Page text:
A preliminary framework for a new Raiders stadium proposal was submitted to Oakland city officials on Monday, according to a spokeswoman for mayor Libby Schaaf.
While a complete financing plan isn’t due until August, Raiders owner Mark Davis said last month that seeing a preliminary plan was an important step in the effort to keep his NFL team in Oakland. It is, however only the start of a larger process to determine whether a stadium and urban redevelopment proposal dubbed Coliseum City is a truly viable project.
San Diego-based developer Floyd Kephart and his New City development group was required to provide the framework of a stadium proposal to keep the Raiders and possibly MLB’s Athletics in Oakland as part of large urban development project on the Oakland Coliseum site around this time.
Details of the New City submissions will be absorbed and evaluated by public officials and the Raiders in the coming weeks, but the details will not be released due to a confidentiality agreement, according to the Bay Area News Group.
Kephart was charged with finding innovative ways to help bridge a $400 million funding gap for an estimated $900 million stadium project. The Raiders and the NFL can contribute $500 million. In addition to a stadium, Coliseum City would include housing, office space, restaurants and shops.
The A's currently share a stadium with the Raiders, but have not been cooperative with Kephart’s efforts. They would like to use the same parcel of land to build a new baseball-only stadium. The A’s don’t want to put two separate stadiums on that land, creating a possible scenario where Oakland keeps the A’s or Raiders and loses the other team.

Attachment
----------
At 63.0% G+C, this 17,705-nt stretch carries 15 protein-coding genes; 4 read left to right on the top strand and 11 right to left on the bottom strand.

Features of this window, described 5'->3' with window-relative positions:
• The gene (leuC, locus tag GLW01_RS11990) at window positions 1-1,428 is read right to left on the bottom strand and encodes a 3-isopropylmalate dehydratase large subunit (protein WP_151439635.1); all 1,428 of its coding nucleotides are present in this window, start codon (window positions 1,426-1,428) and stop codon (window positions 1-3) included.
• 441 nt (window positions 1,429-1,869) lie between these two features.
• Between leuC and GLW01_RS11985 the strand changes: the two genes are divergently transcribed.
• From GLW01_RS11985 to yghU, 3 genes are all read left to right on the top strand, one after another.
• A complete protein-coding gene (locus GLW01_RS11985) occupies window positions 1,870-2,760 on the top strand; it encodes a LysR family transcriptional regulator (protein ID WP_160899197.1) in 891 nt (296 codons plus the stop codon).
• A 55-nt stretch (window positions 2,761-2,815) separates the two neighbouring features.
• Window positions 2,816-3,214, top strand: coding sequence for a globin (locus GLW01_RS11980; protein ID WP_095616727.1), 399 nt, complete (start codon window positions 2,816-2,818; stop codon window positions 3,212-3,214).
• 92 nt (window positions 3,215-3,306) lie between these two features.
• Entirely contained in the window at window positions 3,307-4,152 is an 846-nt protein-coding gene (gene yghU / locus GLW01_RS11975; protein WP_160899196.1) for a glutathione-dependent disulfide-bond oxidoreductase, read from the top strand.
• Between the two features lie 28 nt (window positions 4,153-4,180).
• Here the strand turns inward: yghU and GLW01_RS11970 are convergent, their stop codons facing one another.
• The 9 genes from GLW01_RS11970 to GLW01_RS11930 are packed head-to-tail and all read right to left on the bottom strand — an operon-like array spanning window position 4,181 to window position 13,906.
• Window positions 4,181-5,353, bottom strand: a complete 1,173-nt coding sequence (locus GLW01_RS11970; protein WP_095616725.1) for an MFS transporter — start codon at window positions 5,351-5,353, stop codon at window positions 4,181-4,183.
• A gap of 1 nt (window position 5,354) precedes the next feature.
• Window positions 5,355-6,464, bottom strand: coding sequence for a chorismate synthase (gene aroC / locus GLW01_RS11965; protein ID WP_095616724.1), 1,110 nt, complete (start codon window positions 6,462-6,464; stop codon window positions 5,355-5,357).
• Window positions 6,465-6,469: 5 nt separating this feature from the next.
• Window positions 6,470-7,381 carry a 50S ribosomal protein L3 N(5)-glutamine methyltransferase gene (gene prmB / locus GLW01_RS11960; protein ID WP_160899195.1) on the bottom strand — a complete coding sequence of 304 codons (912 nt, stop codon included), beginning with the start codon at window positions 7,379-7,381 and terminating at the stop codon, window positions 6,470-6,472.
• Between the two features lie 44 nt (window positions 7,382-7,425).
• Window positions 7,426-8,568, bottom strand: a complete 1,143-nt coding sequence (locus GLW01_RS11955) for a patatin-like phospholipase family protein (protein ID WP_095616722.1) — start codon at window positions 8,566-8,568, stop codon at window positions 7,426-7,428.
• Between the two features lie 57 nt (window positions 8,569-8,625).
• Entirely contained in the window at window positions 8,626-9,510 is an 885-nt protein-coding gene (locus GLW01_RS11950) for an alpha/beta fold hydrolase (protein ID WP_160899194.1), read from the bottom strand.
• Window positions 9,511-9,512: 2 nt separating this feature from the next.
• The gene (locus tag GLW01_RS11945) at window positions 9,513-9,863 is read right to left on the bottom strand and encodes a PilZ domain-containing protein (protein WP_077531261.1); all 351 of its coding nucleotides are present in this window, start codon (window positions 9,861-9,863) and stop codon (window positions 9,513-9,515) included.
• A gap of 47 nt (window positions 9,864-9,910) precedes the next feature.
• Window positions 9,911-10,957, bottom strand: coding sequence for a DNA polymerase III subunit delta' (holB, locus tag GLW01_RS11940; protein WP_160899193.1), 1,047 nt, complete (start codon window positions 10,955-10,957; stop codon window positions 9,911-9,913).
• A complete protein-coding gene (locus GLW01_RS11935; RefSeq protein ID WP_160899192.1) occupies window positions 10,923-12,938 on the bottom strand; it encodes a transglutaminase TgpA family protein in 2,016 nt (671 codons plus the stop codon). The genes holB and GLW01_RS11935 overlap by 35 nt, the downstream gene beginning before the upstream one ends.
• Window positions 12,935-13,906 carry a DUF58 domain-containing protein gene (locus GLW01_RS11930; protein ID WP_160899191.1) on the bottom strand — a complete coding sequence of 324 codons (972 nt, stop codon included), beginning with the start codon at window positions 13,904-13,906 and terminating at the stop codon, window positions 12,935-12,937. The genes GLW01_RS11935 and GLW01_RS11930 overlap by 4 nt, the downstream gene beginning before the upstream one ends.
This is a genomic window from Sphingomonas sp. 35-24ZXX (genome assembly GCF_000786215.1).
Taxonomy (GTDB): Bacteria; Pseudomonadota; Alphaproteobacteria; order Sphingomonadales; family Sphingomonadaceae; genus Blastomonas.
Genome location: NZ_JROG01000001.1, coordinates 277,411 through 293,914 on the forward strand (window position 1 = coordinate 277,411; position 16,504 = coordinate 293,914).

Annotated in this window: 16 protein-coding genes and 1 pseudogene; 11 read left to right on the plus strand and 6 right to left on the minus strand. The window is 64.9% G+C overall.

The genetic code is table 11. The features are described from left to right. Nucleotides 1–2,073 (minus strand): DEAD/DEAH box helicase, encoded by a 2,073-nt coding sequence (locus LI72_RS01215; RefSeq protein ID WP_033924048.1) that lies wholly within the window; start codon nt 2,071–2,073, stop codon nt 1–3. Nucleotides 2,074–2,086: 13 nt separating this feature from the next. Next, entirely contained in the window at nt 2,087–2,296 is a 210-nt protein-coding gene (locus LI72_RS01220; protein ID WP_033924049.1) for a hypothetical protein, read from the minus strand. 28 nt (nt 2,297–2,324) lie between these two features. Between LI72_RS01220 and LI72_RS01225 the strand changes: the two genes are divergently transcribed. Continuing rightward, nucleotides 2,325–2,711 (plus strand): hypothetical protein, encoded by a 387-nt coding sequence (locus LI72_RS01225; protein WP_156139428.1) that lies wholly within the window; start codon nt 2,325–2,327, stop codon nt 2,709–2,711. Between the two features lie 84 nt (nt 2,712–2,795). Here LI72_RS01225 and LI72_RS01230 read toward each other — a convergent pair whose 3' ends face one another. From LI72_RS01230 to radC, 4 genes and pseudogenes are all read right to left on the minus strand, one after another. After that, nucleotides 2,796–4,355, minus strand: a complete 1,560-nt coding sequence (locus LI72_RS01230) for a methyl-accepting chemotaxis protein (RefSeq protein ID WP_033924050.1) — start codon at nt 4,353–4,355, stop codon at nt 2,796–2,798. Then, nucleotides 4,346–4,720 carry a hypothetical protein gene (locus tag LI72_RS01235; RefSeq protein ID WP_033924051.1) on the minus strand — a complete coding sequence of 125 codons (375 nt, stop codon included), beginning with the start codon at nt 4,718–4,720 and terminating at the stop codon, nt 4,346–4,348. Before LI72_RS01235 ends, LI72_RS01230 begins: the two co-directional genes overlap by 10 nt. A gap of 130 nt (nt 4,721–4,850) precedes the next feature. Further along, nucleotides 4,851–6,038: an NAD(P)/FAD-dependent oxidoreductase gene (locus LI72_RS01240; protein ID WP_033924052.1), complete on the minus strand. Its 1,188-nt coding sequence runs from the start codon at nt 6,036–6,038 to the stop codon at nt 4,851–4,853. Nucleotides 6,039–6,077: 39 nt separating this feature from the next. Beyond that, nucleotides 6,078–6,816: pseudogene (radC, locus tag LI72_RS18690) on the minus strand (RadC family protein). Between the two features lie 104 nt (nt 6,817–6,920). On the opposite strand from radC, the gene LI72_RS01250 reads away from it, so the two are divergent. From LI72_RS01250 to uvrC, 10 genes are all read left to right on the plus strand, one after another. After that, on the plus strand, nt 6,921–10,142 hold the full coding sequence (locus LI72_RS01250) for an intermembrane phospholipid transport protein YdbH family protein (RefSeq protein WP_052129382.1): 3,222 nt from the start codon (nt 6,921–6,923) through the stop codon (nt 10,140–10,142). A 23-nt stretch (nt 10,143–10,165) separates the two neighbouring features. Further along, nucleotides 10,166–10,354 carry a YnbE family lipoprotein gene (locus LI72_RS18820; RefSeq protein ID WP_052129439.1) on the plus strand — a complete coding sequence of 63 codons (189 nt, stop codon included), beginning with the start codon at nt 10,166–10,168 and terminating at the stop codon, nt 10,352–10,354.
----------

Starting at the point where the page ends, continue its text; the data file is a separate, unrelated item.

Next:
NBA’s Golden State Warriors, who play at neighboring Oracle Arena, are set to move to San Francisco in 2018.
“We are directly engaging all of our teams with a strict focus on keeping them in Oakland,” Schaaf said in a statement. “At the same time, we’re analyzing the viability of the submission from Mr. Kephart, whose development group is in an exclusive negotiating agreement with the City and County that also allows direct negotiations with the teams.
"We’re taking this multi-pronged approach so we have as many options available as possible for stadium development without the use of City of Oakland general fund dollars, that works for the teams, the fans and the taxpayers of Oakland.”
Mayor Schaaf has long pledged not to use public funds for stadium construction, though the possibility for infrastructure improvements remains a possibility.
That will reportedly be asked of the city.
The San Francisco Chronicle reported Sunday that a few details of this proposed framework have emerged. Kephart’s group is expected to ask that a portion of Coliseum complex land be sold to the Raiders at market value. The city of Oakland and Alameda County will reportedly be asked to fund infrastructure improvements that could cost up to $140 million.
Also, New City is requesting that the Raiders be cleared of debt service on remaining Oakland-Alameda Coliseum expansion costs that brought the Raiders back from Los Angeles in 1994.
New City’s framework and financing plan must be acceptable to the team and public officials, meaning there are many miles to trudge in a quest to keep the Raiders in Oakland. If it is not, Kephart’s exclusive negotiating agreement could be allowed to expire in August. The team and Oakland/Alameda officials will continue to explore all possible options to keep the team in Oakland.
The Raiders want to stay in Oakland but are also moving forward on a stadium proposal in Carson to build a venue in the Los Angeles area that would be shared with the NFL’s Chargers, who currently play in San Diego.
The St. Louis Rams, Raiders and Chargers all have at least one eye on LA, and the NFL seems ready to put one or possibly two teams in the lucrative market for the 2016 season.